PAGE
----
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Warez (a "leet" deformation of the word "wares") are distributions of copyrighted software traded in violation of the software's copyright license. To allow distribution, either the software's encoded copyright protection[?] (if any) is removed or circumvented by programming means ("cracking") or the software is distributed with valid serial numbers. Methods of distribution include IRC, the world wide web, and, prior to the widespread use of the Internet, Bulletin board systems.

Note: Warez sometimes refers to unauthorized copies of music and/or multimedia (for example: documentaries, movies and tv-series).

The distribution of warez is illegal in many jurisdictions. Mere possession or use of warez are not crimes, although they may subject the user to civil penalties (see software piracy). The deliberate circumvention of software copyright protection is illegal in the United States under the Digital Millennium Copyright Act.

People who infringe software copyrights are often called "pirates", figuratively referring to the pirates of ocean commerce. Well organized groups of software pirates in China and Russia have illegally produced millions of copies of copyrighted software, which if sold at retail would be worth several billions of dollars annually - however, it is unlikely that many of the purchasers of pirated software would have paid retail price for a legitimate copy, so the actual economic losses to software producers are far smaller. It must be added that in Russia, the copying of software is explicitly permitted by law when such software is not in the Russian language.

In addition to organized groups of pirates who profit from illegal software redistribution, there also exist more or less organized groups of high-school or undergraduate students who also commit software piracy. The morality of software piracy is much more disputed than that of conventional property theft, and many warez groups view their actions as socially positive. Justifications include the alleged impossibility of copyright enforcement and the perceived injustice of not sharing information with those who could not afford to obtain it otherwise.

Anti-warez groups like the Business Software Alliance reject those views, although they primarily target copyright violators with commercial interests. Some software companies have even been known to tolerate or encourage some piracy in difficult markets, in order to increase the value of their software through the network effect.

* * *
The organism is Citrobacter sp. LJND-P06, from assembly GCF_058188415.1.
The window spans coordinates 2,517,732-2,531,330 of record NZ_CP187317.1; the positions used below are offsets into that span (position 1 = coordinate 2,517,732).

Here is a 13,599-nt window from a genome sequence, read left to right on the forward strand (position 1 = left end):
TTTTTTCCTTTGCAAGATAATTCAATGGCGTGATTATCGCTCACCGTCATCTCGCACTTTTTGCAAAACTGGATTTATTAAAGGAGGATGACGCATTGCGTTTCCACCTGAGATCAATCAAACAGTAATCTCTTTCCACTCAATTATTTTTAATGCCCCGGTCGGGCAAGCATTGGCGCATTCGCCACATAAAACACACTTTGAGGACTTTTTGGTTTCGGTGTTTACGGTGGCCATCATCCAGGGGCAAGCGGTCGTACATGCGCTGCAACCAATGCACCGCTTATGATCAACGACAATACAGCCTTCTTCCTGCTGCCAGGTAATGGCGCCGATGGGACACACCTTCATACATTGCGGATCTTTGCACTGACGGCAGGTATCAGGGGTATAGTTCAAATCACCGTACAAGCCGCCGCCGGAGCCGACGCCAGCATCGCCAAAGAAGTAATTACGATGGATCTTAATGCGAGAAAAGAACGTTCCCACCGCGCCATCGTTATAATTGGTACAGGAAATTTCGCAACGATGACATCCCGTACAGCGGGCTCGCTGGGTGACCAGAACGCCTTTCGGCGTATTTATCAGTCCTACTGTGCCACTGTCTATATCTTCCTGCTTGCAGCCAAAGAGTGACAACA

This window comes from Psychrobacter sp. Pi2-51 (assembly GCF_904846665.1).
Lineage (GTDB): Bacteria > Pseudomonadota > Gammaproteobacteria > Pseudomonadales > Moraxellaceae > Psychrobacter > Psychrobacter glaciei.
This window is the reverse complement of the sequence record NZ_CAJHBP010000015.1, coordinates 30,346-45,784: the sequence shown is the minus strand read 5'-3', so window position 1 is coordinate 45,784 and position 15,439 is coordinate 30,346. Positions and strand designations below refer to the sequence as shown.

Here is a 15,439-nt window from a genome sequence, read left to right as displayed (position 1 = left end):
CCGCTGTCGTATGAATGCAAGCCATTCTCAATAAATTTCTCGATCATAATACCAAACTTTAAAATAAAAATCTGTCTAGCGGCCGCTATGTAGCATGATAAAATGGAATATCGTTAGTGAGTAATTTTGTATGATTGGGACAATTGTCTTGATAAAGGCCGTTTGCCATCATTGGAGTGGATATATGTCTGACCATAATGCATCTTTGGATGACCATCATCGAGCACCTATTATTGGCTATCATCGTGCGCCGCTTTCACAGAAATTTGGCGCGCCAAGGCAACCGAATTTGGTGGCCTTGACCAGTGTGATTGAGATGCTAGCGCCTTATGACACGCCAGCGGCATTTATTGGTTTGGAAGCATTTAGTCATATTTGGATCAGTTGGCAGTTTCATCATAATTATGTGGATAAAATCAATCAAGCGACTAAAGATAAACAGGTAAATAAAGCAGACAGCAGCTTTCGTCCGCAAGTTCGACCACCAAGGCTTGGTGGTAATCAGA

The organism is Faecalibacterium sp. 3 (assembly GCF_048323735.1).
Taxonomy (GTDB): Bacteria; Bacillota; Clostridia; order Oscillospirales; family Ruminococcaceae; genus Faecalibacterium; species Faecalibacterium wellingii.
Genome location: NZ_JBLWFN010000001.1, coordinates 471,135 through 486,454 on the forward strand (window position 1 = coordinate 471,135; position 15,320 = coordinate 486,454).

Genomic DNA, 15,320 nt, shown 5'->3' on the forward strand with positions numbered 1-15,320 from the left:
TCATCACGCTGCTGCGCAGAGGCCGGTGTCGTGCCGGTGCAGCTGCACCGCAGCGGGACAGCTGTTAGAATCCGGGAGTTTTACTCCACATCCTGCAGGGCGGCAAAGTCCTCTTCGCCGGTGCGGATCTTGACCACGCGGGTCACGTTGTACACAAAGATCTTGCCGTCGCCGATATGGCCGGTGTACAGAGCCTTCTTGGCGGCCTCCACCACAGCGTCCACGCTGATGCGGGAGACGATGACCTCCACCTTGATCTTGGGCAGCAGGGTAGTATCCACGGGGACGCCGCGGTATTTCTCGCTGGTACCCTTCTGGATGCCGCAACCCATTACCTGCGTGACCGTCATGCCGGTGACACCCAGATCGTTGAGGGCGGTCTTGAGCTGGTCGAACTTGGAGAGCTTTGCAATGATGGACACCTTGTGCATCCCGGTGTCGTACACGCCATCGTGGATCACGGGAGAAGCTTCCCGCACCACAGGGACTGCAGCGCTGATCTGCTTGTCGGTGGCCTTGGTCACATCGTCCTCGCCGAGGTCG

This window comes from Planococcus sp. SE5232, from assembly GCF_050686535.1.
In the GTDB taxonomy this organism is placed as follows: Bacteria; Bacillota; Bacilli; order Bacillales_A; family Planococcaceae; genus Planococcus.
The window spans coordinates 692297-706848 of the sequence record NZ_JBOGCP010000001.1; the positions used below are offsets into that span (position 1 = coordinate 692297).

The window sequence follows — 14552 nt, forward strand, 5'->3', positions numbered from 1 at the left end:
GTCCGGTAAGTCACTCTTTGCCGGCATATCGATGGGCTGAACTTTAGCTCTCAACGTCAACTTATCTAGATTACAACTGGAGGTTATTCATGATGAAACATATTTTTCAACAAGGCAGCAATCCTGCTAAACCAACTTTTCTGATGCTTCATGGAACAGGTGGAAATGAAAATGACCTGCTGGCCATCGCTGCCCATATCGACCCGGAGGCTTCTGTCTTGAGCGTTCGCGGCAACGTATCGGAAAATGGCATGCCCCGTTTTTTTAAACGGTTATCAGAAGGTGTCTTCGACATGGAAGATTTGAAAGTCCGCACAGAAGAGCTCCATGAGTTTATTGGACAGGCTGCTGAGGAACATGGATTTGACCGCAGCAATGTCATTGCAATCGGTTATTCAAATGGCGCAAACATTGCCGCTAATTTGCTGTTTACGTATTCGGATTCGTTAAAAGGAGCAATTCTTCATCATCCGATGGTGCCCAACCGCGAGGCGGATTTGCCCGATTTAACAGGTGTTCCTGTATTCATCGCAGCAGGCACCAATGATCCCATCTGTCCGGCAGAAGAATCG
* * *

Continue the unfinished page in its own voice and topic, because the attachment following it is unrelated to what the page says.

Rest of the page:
High school and college age pirates sometimes refer to themselves as 'warez d00dz', while others refer to them derogatorily as 'warez kiddies'. (See script kiddies).

Among such groups, distribution of illegally copied programs on the same day as the commercial release ('0-day warez'), or even before ('negative-day warez'), is considered a mark of accomplishment. Beginning in the early 2000s, feature films have been frequently released by the groups prior to their official release. As of 2001, there were about 8 to 10 major warez networks.

In Early 2003, the house of David Rocci was raided and iSONEWS.com was taken over. This was because Rocci was using his warez news site to advertise the modchips he was selling. The raid had nothing to do with the fact that his site featured "releases" by "groups". The raid on the website enfuriated many free speech activists. However, only the domain isonews.com was taken over, iSONEWS continues to operate at other domains including StoleMy.com (http://www.stolemy.com/) and TheIsoNews.com (http://www.theisonews.com/).

Some warez groups have included:

  • DrinkOrDie, subject to raid in December 2001
  • RAZOR1911
  • TGW
  • Myth
  • FLT FairLight (http://www.fairlight.org/)
  • USA
  • INC (http://www.textfiles.com/piracy/INC/courier.txt)
  • BSP (http://www.defacto2.net/apollo-x/wrzhst.htm)
  • FOSI (http://kickme.to/FOSI)
  • Radium (Providing illegal copies of expensive audio applications)
See also:

External references and links

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